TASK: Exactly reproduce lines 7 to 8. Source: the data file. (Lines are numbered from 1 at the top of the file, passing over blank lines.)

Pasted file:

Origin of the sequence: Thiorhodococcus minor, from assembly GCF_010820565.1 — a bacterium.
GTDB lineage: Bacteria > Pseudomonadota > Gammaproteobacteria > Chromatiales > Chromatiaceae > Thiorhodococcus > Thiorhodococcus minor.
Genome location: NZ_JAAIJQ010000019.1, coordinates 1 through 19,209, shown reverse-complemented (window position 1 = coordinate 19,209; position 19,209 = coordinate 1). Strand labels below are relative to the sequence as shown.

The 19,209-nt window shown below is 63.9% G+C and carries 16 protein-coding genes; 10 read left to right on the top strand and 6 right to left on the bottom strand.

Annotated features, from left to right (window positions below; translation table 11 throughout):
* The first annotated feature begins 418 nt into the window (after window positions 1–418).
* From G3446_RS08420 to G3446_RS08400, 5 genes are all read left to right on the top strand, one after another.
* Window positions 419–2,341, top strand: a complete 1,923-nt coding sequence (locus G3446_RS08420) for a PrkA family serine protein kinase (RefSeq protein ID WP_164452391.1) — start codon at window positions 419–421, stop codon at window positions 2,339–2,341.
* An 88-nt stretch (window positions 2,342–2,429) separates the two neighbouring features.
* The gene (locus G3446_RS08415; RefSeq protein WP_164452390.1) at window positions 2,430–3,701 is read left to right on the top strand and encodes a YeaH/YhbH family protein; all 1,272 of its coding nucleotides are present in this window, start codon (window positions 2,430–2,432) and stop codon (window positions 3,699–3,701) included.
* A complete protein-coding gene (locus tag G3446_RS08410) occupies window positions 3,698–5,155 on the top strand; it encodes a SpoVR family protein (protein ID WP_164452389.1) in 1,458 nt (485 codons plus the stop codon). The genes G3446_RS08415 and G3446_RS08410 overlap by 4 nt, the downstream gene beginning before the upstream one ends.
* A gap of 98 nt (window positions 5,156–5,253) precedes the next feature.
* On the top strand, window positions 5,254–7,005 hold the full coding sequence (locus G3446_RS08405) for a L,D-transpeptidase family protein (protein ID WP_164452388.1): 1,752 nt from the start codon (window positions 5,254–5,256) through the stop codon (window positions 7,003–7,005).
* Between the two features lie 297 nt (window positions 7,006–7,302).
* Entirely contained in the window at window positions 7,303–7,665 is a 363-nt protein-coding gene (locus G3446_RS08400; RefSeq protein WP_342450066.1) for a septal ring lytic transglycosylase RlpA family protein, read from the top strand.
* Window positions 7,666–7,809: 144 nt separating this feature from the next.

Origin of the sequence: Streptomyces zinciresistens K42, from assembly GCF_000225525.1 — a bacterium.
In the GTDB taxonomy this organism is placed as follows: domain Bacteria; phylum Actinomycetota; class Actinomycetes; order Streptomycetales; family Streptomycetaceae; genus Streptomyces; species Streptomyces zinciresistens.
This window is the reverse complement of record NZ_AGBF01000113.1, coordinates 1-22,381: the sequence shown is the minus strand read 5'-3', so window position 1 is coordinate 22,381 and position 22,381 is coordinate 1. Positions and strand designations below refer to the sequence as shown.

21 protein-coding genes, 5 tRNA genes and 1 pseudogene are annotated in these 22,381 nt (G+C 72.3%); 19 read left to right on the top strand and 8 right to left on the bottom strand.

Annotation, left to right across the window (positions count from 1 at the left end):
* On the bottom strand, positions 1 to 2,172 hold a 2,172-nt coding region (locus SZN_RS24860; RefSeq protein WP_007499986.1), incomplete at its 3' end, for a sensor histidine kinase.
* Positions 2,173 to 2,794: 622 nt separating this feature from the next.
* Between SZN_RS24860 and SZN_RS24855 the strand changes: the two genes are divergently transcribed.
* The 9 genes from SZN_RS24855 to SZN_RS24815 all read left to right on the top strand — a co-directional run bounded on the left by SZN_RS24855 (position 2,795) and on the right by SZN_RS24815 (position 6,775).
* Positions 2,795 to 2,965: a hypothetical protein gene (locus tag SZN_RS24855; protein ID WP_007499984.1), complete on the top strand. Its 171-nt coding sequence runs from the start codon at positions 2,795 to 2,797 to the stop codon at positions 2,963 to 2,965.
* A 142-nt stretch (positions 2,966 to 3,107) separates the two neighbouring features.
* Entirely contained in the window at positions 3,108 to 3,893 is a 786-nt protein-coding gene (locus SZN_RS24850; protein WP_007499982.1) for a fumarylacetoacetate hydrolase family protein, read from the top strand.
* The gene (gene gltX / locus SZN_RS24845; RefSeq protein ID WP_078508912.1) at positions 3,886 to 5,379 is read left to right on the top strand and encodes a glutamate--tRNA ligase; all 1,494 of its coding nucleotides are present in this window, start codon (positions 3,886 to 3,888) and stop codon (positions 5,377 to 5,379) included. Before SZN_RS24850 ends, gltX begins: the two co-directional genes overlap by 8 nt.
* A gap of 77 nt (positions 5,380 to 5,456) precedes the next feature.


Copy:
* From G3446_RS08420 to G3446_RS08400, 5 genes are all read left to right on the top strand, one after another.
* Window positions 419–2,341, top strand: a complete 1,923-nt coding sequence (locus G3446_RS08420) for a PrkA family serine protein kinase (RefSeq protein ID WP_164452391.1) — start codon at window positions 419–421, stop codon at window positions 2,339–2,341.